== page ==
3. Gremlin-JavaScript
  4. Gremlin-Clojure
  5. Gremlin-Scala
  6. Gremlin-Python* (planned)
  7. Gremlin-Ruby* (planned)

* If you are interested in helping develop Gremlin-Python or Gremlin-Ruby (or any other implementation currently in development), please post to the Gremlin Users Group.


Five TinkerPop members and their trusty illustrator are authoring this book. It will be the definitive title.

James Thornton is a TinkerPop member and the lead developer of Bulbs, the Python graph-database framework that supports Rexster, Neo4j Server, and Titan. In 2003 he co-founded the national online division for Colorado Federal Savings Bank, and he is now the President of Electric Speed, an Internet consulting company in Dallas, TX. James received his Bachelor of Business Administration in Management Information Systems from Baylor University and continued with post-baccalaureate studies in Computer Science.

Stephen Mallette has been developing commercial software for about fifteen years, with most of those years focused on healthcare-based applications. He is a primary contributor to the TinkerPop stack and the lead developer of the Rexster graph server. Stephen also maintains the GremlinDocs website, which offers learn-by-example documentation of the Gremlin graph traversal language. He received his Bachelor of Science in Management Information Systems and Decision Sciences from George Mason University.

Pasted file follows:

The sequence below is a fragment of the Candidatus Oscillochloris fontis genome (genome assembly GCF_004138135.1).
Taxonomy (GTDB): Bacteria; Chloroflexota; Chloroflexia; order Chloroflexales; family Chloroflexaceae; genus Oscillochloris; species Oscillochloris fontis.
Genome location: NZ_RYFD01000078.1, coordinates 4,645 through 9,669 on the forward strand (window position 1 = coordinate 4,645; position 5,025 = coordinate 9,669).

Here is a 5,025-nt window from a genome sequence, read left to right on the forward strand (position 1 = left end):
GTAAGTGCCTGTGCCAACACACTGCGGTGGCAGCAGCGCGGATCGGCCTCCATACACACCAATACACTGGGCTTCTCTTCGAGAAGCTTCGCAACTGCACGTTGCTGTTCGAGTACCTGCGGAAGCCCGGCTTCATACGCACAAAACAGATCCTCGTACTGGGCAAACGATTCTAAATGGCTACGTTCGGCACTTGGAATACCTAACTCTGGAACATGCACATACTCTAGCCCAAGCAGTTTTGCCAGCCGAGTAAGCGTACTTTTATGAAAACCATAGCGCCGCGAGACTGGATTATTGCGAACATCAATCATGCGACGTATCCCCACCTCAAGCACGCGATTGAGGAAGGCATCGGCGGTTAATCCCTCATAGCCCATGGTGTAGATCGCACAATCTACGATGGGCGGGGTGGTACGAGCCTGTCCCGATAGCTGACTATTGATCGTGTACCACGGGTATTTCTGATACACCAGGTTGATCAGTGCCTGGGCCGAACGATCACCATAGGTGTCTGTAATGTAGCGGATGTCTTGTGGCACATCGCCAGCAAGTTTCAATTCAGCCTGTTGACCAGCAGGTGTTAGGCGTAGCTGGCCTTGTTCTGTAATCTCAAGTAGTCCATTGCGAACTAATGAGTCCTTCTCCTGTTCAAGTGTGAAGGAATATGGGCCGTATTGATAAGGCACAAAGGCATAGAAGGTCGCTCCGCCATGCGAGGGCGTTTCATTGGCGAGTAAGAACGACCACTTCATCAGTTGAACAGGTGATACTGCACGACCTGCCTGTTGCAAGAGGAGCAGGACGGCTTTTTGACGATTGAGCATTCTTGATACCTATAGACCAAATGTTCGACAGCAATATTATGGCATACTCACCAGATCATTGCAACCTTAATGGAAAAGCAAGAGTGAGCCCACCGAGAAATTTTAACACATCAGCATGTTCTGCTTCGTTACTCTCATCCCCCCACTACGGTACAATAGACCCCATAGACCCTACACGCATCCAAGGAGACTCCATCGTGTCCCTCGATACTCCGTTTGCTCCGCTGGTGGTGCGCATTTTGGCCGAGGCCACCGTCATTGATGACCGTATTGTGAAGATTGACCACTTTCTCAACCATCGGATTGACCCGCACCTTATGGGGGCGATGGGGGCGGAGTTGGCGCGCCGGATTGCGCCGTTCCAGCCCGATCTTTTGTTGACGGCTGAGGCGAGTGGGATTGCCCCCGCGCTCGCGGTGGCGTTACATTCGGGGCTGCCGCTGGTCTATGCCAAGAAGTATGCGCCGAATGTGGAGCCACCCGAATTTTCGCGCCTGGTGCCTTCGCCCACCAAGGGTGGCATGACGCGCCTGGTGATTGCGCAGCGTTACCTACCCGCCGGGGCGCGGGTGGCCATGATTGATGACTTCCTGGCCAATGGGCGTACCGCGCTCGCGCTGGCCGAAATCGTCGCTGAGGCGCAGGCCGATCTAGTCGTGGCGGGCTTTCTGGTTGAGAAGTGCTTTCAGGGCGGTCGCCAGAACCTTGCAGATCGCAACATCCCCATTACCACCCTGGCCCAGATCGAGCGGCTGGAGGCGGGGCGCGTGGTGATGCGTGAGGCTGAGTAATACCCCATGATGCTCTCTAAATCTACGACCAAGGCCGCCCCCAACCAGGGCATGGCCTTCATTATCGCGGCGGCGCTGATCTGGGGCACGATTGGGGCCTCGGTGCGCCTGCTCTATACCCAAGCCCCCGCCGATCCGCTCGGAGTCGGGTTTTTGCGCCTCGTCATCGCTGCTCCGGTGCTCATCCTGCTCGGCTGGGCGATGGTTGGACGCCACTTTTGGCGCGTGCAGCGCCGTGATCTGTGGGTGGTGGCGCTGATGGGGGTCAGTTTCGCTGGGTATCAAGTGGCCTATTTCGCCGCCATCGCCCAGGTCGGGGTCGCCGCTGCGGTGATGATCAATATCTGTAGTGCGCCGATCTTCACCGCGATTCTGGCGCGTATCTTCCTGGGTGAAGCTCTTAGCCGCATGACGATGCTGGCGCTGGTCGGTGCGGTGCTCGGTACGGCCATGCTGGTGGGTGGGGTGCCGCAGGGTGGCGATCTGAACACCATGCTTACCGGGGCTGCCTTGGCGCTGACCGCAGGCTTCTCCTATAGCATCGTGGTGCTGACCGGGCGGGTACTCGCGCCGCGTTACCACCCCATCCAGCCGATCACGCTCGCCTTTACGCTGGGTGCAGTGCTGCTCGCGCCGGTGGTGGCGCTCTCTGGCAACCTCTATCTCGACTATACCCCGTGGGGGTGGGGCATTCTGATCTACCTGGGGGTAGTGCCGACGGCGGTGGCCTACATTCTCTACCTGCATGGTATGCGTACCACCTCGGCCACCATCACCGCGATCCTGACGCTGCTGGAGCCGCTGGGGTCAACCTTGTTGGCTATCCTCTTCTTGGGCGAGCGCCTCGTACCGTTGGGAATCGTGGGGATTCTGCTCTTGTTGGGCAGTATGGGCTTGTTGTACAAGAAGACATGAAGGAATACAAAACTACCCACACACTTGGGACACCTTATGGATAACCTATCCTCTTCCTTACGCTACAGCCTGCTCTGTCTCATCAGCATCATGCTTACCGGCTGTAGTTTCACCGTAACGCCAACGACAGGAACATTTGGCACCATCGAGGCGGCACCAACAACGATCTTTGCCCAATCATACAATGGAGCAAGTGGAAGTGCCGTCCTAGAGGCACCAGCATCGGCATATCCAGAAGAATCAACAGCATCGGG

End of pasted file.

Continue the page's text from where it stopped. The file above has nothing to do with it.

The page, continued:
Joshua Shinavier is a PhD candidate in RPI's Tetherless World Constellation, as well as a co-founder of TinkerPop, where he contributes tools which bridge the gap between graph databases and the Semantic Web. His dissertation explores the possibilities of wearable computers, real-time computing, and Linked Data to give us new ways of interacting with each other and our physical environment. Joshua’s work has been featured in ReadWriteWeb and New Scientist.